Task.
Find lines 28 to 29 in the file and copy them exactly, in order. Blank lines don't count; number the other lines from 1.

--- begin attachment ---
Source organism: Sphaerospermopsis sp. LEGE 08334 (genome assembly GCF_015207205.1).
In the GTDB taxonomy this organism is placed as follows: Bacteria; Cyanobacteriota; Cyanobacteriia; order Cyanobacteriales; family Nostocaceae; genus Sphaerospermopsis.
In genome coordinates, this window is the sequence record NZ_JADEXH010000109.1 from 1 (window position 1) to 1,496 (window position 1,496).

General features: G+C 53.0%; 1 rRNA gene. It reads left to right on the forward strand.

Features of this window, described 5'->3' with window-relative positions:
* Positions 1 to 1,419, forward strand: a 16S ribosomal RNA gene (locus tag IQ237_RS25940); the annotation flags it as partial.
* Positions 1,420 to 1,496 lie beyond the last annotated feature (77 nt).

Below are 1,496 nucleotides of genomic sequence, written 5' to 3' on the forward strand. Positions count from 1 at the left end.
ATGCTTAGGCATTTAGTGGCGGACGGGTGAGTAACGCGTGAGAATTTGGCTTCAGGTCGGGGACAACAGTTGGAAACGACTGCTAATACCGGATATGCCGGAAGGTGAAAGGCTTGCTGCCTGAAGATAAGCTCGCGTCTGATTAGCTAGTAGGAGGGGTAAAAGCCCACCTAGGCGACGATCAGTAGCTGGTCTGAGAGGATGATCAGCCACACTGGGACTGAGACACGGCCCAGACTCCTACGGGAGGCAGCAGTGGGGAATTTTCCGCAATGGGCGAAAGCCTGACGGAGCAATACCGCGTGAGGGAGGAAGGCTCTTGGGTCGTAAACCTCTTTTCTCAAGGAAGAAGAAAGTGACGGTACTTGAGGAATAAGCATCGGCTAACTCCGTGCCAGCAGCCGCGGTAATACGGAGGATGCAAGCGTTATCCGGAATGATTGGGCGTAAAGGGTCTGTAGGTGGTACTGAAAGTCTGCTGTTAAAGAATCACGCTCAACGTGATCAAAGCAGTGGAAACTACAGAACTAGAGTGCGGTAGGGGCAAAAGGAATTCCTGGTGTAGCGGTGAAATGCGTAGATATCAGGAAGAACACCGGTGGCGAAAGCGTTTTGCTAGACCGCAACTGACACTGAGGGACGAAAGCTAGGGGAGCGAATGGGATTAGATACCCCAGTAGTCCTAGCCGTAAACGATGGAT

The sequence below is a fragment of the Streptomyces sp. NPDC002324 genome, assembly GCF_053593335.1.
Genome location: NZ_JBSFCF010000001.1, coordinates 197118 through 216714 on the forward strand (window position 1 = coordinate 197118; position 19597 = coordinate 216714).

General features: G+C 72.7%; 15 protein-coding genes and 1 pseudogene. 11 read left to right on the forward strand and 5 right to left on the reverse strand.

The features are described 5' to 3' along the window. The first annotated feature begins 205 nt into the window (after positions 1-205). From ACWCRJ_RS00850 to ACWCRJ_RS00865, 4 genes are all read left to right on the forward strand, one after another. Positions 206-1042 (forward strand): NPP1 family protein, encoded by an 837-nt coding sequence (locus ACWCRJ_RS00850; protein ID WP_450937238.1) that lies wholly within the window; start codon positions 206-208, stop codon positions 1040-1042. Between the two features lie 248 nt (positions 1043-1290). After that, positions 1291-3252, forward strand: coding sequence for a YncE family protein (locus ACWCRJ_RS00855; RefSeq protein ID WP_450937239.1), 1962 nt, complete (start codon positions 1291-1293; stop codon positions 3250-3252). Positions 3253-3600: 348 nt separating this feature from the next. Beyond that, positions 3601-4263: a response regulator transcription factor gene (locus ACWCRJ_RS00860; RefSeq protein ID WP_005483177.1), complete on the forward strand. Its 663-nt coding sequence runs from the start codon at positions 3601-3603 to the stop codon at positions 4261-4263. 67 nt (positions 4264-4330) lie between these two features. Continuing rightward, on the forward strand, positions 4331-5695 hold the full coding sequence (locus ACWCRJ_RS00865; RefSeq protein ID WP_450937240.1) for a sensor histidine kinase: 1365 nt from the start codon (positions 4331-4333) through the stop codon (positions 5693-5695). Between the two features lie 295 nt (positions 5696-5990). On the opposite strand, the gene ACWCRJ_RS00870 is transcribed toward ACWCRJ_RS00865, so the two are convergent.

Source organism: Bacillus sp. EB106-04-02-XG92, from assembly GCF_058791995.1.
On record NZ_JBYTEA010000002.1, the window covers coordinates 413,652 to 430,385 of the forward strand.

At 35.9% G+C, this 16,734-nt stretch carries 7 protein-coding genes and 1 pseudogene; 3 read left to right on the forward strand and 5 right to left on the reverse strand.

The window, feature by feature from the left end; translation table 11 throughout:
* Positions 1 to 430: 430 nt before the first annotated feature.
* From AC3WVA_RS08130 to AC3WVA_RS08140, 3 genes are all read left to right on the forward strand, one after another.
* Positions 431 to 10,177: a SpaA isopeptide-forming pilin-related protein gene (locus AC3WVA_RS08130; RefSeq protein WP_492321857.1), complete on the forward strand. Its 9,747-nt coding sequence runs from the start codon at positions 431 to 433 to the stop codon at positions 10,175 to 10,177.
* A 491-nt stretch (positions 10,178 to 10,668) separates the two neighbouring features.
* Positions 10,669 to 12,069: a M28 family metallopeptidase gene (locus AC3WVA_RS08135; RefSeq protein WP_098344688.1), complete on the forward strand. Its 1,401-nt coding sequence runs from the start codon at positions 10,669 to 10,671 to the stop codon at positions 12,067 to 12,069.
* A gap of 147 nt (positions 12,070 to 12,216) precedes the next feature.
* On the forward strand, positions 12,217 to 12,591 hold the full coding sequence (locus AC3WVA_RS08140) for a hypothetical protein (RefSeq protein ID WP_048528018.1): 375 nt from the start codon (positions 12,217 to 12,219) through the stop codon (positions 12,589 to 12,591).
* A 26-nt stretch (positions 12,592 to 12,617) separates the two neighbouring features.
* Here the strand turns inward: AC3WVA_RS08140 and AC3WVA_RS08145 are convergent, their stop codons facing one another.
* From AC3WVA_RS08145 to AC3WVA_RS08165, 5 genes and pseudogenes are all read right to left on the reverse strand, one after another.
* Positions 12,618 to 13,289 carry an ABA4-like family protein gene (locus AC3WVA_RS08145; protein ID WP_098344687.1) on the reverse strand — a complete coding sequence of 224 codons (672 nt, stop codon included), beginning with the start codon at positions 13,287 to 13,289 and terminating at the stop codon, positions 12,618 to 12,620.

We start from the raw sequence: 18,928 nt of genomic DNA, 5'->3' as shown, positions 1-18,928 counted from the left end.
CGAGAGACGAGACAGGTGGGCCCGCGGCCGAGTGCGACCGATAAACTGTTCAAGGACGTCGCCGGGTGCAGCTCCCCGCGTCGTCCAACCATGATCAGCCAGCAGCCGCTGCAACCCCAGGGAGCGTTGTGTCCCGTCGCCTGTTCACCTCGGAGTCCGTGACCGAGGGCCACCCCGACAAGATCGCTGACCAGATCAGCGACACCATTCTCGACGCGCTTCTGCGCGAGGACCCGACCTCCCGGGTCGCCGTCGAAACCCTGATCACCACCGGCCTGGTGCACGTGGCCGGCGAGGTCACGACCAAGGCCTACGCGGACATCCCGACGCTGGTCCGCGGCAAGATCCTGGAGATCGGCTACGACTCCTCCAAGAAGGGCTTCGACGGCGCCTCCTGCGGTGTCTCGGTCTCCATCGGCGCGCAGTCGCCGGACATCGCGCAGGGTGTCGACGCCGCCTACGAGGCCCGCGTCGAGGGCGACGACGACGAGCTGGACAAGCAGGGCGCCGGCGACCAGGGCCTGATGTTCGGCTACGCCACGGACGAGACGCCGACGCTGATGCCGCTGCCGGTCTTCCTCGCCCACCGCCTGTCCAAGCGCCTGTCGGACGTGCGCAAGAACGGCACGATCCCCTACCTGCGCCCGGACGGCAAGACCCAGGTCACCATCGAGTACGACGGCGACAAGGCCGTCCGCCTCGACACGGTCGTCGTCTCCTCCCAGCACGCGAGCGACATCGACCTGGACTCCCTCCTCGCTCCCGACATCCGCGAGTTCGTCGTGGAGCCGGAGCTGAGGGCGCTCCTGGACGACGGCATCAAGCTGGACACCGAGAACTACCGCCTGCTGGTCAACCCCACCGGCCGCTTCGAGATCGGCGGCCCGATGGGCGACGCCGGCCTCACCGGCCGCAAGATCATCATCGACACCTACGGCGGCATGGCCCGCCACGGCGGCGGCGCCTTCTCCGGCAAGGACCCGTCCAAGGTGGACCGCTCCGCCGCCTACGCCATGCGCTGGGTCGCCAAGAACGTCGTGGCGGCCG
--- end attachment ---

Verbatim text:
* Positions 12,618 to 13,289 carry an ABA4-like family protein gene (locus AC3WVA_RS08145; protein ID WP_098344687.1) on the reverse strand — a complete coding sequence of 224 codons (672 nt, stop codon included), beginning with the start codon at positions 13,287 to 13,289 and terminating at the stop codon, positions 12,618 to 12,620.

We start from the raw sequence: 18,928 nt of genomic DNA, 5'->3' as shown, positions 1-18,928 counted from the left end.